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5 logos that have stood the test of time

Great logo design means a brand is recognisable at just a glance. However, even some of the world's top brands find it hard to resist making a complete overhaul of their logos on a regular basis.

This is often force of habit - a marketing tactic to convey that has something changed or that the brand is 'still relevant' in the modern age. Some classic logos, however, command such authority that it would take someone either very brave or very foolish to attempt to replace them.

Here are five such logo designs that have remained in place for decades, with only the odd minor tweak, and still make an impact to this very day.

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01. Coca Cola

The Coca-Cola logo was created in 1885 by Mark Mason Robinson, the company’s bookkeeper at the time, Robinson went on to play a major role in advertising. The typeface used is called Spencerian script, which was popular font used by bookkeepers of the time.

The Coca-Cola script remains one of the most recognized trademarks in the world. Over the years the logo has seen minor tweaks, but nothing in comparison to that of its main competitor Pepsi. In contrast to all of Pepsi’s changes, there’s something comforting about Coca Cola’s steadfast image.

02. Lyle's Golden Syrup

In 2007 Tate & Lyle was confirmed by Guinness World Records as the world's oldest brand. And one of its most iconic products, Lyle’s Golden Syrup, has used the same packaging design on its tins for almost 130 years. The golden syrup was invented in 1883, with the trademarked 'lion and bees' tin design coming around 20 years later in 1904.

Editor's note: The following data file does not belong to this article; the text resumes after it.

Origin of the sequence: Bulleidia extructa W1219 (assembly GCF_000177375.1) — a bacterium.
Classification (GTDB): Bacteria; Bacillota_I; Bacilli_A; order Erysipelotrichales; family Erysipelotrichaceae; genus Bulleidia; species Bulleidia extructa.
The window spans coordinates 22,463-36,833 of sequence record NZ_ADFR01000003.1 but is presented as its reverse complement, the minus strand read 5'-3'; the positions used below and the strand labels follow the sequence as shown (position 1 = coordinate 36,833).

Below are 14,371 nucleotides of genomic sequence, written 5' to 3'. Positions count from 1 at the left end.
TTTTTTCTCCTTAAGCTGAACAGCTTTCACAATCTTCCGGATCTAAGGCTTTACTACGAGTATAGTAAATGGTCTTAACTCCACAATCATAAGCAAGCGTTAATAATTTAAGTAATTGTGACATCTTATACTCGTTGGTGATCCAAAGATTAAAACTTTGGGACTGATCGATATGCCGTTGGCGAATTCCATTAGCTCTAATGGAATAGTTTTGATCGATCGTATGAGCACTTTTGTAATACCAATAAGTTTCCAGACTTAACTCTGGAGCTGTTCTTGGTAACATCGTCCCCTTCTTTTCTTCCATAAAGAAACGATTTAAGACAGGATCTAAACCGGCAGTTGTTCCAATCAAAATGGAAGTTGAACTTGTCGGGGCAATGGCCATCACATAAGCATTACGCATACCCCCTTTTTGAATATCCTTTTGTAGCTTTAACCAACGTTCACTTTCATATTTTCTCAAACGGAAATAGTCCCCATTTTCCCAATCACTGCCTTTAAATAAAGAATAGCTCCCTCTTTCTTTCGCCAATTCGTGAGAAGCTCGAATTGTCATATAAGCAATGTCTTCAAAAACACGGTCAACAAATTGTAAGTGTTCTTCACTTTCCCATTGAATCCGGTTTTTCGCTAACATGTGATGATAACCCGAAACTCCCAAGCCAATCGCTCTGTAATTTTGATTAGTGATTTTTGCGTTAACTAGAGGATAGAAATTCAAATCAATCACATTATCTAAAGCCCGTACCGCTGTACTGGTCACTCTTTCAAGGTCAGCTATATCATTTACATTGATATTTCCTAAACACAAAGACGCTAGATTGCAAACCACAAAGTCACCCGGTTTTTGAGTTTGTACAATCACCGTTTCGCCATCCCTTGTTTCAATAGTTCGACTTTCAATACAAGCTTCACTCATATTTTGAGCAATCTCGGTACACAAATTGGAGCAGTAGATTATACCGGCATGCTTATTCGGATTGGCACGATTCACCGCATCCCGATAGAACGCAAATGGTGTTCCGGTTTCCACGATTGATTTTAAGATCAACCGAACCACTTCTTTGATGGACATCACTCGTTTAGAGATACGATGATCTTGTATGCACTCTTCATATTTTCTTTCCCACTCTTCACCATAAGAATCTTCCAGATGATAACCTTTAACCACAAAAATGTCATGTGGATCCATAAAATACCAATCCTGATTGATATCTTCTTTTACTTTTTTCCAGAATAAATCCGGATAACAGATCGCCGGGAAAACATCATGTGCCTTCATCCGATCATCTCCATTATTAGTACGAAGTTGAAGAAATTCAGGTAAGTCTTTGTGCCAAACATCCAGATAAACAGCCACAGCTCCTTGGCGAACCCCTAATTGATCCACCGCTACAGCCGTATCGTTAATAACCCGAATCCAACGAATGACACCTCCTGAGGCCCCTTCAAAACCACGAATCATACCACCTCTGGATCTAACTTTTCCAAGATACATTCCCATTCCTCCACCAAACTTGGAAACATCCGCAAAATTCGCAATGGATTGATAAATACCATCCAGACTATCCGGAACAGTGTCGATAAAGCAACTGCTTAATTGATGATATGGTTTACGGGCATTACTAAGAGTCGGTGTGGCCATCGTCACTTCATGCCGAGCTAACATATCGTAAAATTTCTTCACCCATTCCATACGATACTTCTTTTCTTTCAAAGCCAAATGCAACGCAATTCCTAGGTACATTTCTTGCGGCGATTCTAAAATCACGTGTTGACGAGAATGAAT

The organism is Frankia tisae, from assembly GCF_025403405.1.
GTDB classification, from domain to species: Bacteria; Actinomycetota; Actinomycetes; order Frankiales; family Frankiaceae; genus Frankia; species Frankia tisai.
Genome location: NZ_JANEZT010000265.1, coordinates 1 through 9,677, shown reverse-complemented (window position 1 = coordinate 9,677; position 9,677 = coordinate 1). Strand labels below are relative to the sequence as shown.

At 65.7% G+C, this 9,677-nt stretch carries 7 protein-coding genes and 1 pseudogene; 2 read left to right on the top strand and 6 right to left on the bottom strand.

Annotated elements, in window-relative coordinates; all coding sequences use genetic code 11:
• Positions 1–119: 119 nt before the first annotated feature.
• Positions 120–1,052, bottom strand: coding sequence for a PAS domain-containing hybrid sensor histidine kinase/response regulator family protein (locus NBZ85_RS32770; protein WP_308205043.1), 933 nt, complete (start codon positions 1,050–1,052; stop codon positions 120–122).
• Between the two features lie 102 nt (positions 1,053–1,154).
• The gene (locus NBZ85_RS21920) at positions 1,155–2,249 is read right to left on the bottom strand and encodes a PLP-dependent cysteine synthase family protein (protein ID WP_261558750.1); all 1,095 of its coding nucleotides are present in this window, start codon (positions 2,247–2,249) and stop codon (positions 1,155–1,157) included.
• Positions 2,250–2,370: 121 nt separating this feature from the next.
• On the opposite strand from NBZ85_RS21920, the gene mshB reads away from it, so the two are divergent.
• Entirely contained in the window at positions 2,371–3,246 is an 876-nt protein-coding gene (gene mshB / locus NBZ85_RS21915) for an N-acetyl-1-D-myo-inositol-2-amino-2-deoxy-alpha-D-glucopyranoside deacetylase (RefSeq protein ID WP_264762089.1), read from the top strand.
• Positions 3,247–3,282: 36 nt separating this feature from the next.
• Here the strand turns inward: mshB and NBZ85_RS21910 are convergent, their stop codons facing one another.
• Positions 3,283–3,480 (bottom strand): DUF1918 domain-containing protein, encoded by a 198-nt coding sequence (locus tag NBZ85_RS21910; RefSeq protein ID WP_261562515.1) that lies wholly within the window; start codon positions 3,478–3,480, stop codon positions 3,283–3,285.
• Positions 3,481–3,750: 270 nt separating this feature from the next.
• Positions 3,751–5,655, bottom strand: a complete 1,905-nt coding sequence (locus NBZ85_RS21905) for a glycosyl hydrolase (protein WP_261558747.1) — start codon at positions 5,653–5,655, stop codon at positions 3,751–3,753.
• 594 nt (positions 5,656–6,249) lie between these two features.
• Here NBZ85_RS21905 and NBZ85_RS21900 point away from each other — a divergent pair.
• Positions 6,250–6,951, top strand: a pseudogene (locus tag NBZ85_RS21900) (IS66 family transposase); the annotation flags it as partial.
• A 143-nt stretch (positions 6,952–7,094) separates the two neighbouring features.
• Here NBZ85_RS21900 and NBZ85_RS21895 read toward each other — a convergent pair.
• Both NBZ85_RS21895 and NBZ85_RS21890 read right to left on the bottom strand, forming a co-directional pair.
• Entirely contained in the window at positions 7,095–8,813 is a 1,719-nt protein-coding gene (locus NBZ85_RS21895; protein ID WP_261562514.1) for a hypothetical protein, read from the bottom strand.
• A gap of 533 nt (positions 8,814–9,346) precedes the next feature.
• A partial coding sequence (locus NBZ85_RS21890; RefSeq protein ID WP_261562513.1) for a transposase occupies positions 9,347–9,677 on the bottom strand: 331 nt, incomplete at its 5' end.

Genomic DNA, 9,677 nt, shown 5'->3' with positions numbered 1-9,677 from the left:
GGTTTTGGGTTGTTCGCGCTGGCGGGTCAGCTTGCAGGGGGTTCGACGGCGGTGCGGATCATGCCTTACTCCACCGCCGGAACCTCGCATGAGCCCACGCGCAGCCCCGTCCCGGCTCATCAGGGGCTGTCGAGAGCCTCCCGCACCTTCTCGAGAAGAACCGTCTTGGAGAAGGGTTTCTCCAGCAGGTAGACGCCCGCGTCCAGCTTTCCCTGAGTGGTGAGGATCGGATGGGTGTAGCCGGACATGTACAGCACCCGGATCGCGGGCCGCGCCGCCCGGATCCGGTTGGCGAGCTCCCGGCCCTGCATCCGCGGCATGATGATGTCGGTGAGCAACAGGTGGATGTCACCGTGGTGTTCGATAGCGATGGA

To those who didn't attend Sunday school, the design might seem a little peculiar. It's actually a reference to a Bible story in which Samson was travelling in search of a wife. On the journey he killed a lion, and when he passed the same spot on his return he noticed that a swarm of bees had formed a comb of honey in the carcass. Samson later turned this into a riddle: "Out of the eater came forth meat and out of the strong came forth sweetness".

03. Campbell's Soup

Born 1869, Campbell's Soup Company, with its famous red and white label, remains a staple in the American kitchen and culture and its products are sold in 120 countries around the world.

Originally, the label was orange and blue, then in 1898, Herberton L Williams, who became the company's treasurer, comptroller, and assistant general manager, saw a football game at which Cornell played in red and white uniforms. He was so taken with the colour scheme he suggested adopting it for the soup cans.

The Campbell script typeface of the logo is said to be very similar to Joseph Campbell's original signature. Handwriting fonts were used to attract the housewife of the time, honing on handwritten recipes.

In 1962 pop art guru Andy Warhol confirmed the brand's central role in American culture by painting a series referred to as '32 Campbell's Soup Cans'.

04. Absolut Vodka

Swedish vodka brand Absolut was first established in 1879 by Lars Olsson Smith. In 1979 it was introduced to the global market with this iconic logo which still remains in force today. Yet although the logo design remains untouched, the company is far from bashful about creating new packaging and bottle designs - such as this campaign in which it designed 4million unique bottles.

05. Cadbury

The Cadbury script logo was originally based on the signature of William Cadbury (the grandson of John Cadbury), and was first seen on the transport fleet in 1921. The initial logo was very thin and hardly recognisable. It was then simplified and made bolder in 1961, and has fundamentally stayed the same since 1951.

Words: Aaron Kitney

Aaron Kitney is a freelance graphic designer and art director based in London and Vancouver. He specialises in branding, identity, web design, publication design, packaging and book design. Follow him on Twitter at @aaronkitney.

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